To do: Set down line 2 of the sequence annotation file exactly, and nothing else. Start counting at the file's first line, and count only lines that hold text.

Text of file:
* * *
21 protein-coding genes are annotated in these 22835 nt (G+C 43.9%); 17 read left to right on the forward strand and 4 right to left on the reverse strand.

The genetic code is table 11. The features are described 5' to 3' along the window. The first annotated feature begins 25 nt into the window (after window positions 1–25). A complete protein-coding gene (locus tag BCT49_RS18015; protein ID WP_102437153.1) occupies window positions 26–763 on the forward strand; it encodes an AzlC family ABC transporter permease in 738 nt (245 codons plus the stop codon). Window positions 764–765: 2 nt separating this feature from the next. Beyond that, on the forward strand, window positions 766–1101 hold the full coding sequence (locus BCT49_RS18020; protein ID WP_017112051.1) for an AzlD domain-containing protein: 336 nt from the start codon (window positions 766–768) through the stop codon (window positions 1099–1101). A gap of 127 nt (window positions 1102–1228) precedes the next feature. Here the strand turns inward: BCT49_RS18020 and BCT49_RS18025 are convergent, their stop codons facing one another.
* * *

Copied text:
The genetic code is table 11. The features are described 5' to 3' along the window. The first annotated feature begins 25 nt into the window (after window positions 1–25). A complete protein-coding gene (locus tag BCT49_RS18015; protein ID WP_102437153.1) occupies window positions 26–763 on the forward strand; it encodes an AzlC family ABC transporter permease in 738 nt (245 codons plus the stop codon). Window positions 764–765: 2 nt separating this feature from the next. Beyond that, on the forward strand, window positions 766–1101 hold the full coding sequence (locus BCT49_RS18020; protein ID WP_017112051.1) for an AzlD domain-containing protein: 336 nt from the start codon (window positions 766–768) through the stop codon (window positions 1099–1101). A gap of 127 nt (window positions 1102–1228) precedes the next feature. Here the strand turns inward: BCT49_RS18020 and BCT49_RS18025 are convergent, their stop codons facing one another.